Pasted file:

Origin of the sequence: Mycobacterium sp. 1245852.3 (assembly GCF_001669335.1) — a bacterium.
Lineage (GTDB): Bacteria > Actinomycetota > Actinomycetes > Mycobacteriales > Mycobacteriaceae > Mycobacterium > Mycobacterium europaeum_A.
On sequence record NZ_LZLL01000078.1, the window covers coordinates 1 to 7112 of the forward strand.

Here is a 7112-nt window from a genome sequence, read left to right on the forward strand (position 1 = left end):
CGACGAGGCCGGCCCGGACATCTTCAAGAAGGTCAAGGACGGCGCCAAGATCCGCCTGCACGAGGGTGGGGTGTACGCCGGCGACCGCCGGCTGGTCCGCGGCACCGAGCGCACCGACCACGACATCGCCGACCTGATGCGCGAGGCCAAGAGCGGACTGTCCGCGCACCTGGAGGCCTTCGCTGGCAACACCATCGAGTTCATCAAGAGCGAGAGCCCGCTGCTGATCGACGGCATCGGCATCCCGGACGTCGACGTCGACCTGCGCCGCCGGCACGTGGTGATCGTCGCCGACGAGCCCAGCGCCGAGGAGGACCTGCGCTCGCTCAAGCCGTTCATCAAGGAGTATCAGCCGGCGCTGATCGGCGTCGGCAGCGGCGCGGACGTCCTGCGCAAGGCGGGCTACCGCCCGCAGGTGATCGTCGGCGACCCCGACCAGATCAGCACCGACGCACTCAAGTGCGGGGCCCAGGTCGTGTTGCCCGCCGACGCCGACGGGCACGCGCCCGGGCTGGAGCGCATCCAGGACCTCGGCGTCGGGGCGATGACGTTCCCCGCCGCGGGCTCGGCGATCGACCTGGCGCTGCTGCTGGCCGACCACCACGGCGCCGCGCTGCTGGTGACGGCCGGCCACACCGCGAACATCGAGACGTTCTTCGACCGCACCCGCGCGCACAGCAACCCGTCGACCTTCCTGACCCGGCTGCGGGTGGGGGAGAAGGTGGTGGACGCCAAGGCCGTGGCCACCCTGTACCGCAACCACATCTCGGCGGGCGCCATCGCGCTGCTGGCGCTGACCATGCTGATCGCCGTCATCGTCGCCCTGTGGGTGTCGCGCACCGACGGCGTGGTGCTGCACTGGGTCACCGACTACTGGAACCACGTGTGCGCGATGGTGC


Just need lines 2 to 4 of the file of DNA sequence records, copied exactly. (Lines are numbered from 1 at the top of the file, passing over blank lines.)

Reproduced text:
Lineage (GTDB): Bacteria > Actinomycetota > Actinomycetes > Mycobacteriales > Mycobacteriaceae > Mycobacterium > Mycobacterium europaeum_A.
On sequence record NZ_LZLL01000078.1, the window covers coordinates 1 to 7112 of the forward strand.

Here is a 7112-nt window from a genome sequence, read left to right on the forward strand (position 1 = left end):